Roundtable

by Edward Castronova

A “digital value transfer system” (DVT) is a computer program that moves purchasing power from one person to another by exchanging different forms of virtual currency. In this Essay, I will give examples of DVTs and explain how they work. Then I will use the economic theory of budgets to explain how DVTs increase the liquidity and reach of all forms of virtual money. In effect, DVTs make all forms of currency, from dollars to frequent-flyer miles, essentially equivalent in terms of purchasing power. I conclude with a brief discussion of the possible implications of DVTs for the economy and for government policy.

Development

by Lawrence L. Muir, Jr.

In May 2014, the Federal Bureau of Investigation indicted five Chinese nationals for cybercrimes against American companies. That indictment was an impotent response. The United States has no extradition treaty with China, and the defendants will in all likelihood never be tried in the United States. The inefficacy of the indictments highlights a larger problem: State-controlled cyberunits can act with impunity under the present mix of international and domestic law. No laws govern conduct between nation-states, and, thus, neither victims nor nation‑states have recourse against violators.

This Article suggests that the United States should pursue national interest diplomacy to triangulate Russia and China by negotiating a trilateral cyberlaw treaty. The Article first demonstrates why the United States has failed in bilateral negotiations with these two nations in the past. It proposes that the United States should shift strategies by beginning to pursue national interest diplomacy rather than multilateral diplomacy. This strategy would encourage rapprochement with Russia first, thereby putting pressure on China to join the treaty or else be isolated. Finally, the Article lays out a workable framework on which policymakers can construct the diplomatic means to secure restitution for the victims of cyber-attacks.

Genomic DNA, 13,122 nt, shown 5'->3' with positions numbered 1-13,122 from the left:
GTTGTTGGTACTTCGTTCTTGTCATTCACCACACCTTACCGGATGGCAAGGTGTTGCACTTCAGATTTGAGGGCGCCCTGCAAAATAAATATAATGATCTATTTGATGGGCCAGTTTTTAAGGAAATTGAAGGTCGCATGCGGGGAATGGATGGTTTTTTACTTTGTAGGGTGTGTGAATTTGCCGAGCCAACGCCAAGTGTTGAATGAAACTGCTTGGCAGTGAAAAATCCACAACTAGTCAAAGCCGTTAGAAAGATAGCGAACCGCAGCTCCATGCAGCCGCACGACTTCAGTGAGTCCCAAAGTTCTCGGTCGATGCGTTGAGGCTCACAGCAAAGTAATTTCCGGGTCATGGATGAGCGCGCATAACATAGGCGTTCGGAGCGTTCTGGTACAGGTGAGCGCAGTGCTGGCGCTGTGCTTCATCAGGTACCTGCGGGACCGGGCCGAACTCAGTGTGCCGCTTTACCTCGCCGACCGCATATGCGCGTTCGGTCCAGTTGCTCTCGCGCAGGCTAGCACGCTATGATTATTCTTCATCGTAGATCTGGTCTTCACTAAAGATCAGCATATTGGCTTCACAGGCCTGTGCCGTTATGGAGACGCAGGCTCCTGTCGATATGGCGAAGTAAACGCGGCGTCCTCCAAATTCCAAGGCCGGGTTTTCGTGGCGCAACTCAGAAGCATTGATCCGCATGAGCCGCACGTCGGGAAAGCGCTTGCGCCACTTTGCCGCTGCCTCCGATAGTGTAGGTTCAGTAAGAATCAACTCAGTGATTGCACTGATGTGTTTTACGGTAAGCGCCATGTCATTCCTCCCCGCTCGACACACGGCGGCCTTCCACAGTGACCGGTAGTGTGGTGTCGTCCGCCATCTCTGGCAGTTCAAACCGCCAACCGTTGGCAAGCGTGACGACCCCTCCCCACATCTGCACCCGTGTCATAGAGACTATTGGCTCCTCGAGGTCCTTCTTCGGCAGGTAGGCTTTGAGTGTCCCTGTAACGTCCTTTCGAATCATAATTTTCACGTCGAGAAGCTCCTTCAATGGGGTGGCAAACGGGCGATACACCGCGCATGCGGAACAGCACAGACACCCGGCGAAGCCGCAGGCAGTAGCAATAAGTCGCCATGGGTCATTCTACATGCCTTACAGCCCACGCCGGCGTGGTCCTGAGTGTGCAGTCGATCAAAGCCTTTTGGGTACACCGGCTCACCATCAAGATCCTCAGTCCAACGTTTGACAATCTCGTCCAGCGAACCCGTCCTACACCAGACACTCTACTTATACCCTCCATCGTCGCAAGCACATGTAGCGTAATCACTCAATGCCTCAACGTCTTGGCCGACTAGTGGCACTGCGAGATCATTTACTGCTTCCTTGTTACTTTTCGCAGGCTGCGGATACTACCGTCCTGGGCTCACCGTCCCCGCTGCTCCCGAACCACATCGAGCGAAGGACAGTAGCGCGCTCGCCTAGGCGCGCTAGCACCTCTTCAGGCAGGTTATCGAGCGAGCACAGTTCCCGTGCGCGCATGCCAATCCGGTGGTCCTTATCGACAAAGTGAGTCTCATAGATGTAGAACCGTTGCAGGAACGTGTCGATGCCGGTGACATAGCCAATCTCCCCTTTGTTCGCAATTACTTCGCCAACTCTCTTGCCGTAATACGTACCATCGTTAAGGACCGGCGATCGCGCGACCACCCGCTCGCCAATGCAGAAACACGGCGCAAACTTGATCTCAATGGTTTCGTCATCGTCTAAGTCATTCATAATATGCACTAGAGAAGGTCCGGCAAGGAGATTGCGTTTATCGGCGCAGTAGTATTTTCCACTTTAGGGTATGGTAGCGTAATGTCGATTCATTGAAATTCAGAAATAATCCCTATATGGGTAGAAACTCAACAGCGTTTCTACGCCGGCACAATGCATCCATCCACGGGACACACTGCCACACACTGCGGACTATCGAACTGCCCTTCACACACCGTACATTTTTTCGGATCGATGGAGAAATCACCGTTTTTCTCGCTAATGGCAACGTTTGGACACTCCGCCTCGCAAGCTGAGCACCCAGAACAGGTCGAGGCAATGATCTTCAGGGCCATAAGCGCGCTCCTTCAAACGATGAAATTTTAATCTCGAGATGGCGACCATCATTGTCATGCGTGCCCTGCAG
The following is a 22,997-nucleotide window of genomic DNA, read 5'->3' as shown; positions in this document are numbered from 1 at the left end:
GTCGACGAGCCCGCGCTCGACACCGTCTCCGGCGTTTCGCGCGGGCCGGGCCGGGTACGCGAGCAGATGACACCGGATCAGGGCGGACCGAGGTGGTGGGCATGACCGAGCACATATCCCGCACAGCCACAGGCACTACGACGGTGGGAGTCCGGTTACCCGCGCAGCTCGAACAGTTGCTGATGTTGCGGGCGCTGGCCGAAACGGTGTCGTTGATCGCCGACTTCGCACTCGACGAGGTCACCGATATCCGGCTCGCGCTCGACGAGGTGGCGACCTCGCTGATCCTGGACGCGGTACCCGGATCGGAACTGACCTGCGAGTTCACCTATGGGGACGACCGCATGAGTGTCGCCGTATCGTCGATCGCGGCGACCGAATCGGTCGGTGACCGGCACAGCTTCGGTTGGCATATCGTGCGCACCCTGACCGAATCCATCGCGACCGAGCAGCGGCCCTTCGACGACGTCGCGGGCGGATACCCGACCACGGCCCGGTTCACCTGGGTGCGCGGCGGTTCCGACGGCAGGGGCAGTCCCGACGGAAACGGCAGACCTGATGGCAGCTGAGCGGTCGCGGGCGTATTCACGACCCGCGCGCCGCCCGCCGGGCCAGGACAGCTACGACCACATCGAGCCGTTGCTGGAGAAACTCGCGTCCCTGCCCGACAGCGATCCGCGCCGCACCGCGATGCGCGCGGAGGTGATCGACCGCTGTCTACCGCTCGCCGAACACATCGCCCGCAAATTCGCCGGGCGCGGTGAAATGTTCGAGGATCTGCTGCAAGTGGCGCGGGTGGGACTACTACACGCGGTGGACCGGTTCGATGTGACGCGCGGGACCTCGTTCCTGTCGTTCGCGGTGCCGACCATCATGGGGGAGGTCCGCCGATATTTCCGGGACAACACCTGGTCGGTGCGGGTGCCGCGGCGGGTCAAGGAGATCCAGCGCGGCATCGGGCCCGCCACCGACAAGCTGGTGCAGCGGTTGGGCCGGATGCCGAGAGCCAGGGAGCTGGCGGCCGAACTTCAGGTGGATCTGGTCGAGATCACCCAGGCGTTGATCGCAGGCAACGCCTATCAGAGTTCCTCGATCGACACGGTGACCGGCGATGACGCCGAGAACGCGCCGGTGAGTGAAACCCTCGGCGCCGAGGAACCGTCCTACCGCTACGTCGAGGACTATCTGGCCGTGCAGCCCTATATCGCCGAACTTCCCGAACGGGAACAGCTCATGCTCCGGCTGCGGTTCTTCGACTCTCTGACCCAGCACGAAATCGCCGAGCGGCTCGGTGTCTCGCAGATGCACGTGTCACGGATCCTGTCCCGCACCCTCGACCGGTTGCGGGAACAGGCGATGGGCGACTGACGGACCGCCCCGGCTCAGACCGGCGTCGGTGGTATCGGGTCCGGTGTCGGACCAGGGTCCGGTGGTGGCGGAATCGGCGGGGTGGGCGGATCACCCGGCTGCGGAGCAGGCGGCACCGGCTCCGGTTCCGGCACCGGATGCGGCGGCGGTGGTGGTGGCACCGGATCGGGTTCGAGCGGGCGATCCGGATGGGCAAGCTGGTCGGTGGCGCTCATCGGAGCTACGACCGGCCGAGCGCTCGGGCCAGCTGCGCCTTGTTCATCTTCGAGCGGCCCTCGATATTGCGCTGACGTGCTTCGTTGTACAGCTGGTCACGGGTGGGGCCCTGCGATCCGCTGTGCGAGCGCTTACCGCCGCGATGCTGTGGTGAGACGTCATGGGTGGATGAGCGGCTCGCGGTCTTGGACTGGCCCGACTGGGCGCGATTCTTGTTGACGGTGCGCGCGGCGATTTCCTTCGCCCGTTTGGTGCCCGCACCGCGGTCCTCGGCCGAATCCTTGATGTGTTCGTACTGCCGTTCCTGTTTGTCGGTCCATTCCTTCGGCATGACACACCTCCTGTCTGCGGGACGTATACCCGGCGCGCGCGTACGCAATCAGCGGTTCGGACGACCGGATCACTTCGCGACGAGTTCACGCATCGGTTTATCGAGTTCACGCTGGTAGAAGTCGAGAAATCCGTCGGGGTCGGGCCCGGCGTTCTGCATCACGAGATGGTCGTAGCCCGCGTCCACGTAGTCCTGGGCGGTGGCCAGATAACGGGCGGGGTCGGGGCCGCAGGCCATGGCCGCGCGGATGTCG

Development

by Horace

In Commonwealth v. Morris, the Supreme Court of Virginia properly decided that the writs of coram vobis and audita querela may not be used to modify a final criminal conviction order more than twenty-one days after its entry. The court decided the inapplicability of coram vobis under Virginia Code § 8.01-677 and its own precedent. It decided the inapplicability of audita querela under the English common law, citing cases from 1670, 1701, and 1792. In the course of the opinion it conflated Virginia Code §§ 1-200 and 1-201 and held in dictum that Virginia’s adoption of the common law of England “ends in 1607 . . . . From that time forward, the common law we recognize is that which has developed in Virginia.” This was dictum because the opinion holds the common law of England on the use of the writ of audita querela was the same before and after 1607. Your author submits this dictum is erroneous considering the years of decision of the English cases cited, the plain meaning of the two applicable statutes, and the court’s own precedent.